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Math Help - Finding maximum error

  1. #1
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    Finding maximum error

    We measure the radius r of a circle and obtain that that r=9 centimeters. We use this value to compute the area of the circle. We know that the error in our measurement is at most 1.6%. Use the linear approximation to the area A(r)=pi*r^2, at r=9 to estimate the maximum error in our computed value for the area.

    I get (162/125) * pi as my answer. :/
    Is the equation not 2 * pi * 9 * .016?
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  2. #2
    Grand Panjandrum
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    Quote Originally Posted by Velvet Love View Post
    We measure the radius r of a circle and obtain that that r=9 centimeters. We use this value to compute the area of the circle. We know that the error in our measurement is at most 1.6%. Use the linear approximation to the area A(r)=pi*r^2, at r=9 to estimate the maximum error in our computed value for the area.

    I get (162/125) * pi as my answer. :/
    Is the equation not 2 * pi * 9 * .016?
    The area of a circle of radius r is:

    A(r)=\pi r^2

    for a small error \delta in the radius we have:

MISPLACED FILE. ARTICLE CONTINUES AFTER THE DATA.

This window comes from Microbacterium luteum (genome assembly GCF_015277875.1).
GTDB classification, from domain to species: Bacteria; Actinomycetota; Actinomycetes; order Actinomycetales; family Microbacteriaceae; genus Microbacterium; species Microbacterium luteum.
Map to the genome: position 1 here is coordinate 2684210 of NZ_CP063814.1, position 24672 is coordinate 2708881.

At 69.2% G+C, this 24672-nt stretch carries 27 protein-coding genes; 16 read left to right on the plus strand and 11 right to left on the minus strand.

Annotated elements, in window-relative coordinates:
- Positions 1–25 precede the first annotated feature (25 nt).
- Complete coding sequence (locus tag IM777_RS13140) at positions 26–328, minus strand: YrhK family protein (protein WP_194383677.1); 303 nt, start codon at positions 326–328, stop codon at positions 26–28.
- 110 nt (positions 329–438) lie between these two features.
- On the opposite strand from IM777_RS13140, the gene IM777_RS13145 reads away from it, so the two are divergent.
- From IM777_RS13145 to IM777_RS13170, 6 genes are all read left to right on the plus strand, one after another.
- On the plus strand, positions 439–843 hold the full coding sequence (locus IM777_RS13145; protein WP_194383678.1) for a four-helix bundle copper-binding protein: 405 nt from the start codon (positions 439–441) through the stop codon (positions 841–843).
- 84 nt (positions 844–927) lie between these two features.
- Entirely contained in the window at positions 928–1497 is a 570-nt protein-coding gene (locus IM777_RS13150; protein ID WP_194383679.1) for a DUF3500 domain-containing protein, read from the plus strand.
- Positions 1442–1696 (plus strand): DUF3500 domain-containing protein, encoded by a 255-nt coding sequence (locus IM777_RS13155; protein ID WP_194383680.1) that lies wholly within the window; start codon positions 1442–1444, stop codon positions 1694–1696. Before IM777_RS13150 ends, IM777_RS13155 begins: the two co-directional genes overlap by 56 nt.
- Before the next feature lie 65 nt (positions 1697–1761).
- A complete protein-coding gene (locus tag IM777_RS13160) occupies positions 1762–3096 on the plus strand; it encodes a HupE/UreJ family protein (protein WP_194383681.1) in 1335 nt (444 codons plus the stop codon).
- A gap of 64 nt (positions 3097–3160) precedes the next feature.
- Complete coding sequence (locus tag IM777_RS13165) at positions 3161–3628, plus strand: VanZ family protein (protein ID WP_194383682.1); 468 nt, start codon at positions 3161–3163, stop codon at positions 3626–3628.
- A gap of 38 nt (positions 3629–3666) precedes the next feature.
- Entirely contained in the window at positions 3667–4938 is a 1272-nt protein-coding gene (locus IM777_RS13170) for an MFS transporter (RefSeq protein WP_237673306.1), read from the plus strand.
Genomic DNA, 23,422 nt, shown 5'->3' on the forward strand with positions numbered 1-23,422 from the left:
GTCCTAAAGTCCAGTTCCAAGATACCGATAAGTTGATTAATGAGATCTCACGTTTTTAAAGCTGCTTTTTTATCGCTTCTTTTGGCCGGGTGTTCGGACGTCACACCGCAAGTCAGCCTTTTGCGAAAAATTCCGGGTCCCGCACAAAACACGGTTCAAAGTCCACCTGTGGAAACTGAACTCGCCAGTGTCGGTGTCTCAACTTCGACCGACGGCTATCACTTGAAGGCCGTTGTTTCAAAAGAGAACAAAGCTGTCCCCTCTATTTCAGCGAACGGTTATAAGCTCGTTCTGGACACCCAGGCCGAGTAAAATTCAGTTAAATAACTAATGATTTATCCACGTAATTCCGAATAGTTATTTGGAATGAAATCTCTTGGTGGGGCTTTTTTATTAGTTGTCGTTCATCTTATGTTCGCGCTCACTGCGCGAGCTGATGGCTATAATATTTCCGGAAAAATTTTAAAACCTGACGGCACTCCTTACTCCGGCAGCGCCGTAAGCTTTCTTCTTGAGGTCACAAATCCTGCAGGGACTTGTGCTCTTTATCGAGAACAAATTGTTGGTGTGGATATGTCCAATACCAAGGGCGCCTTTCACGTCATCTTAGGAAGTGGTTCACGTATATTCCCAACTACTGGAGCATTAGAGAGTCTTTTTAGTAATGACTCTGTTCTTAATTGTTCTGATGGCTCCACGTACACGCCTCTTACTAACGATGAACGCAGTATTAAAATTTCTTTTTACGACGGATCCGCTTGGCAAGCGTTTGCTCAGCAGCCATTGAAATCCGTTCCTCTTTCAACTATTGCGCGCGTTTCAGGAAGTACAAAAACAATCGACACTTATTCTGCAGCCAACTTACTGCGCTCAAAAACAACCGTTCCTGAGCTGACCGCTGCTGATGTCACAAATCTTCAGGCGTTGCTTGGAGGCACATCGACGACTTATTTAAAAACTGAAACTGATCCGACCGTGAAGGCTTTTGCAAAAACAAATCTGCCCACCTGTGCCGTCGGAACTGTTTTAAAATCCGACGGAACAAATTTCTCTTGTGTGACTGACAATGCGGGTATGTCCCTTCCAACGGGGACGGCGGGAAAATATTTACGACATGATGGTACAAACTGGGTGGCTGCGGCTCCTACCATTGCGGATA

A(r+\delta)\approx A(r)+\delta \frac{dA}{dr}=A(r)+\delta (2\pi r)

    Thus the error is the area is:

    A(r+\delta)-A(r)=2\pi r \delta

    In this case r=9 and \delta=0.016 \times r=0.016 \times 9 cm (it's 1.6\% of r )

    CB
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  3. #3
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    A slightly different way of looking at this. A(r)= \pi r^2 so the derivative is A'(r)= 2\pi r. At r= 9, A(9)= 81\pi and [tex]A'(9)= 18\pi[itex]. The tangent line at r= 9, [tex]18\pi(r- 9)+ 81\pi[/itex] gives the linear approximation. The "change" is 18\pi (r- 9). 1.6% of 9 is 0.144 so evaluate 18\pi (r-9) for r= 9.144.

    There is, by the way, an engineers "rule of thumb" that is based on this: When adding (or subtracting) quantities add their errors. When multiplying (or dividing) add their percentage errors. Here we are multiplying r times r. since the percentage error for r is 1.4%, the percentage error for r^2, and so for \pi r^2 would be 1.4+ 1.4= 2.8%
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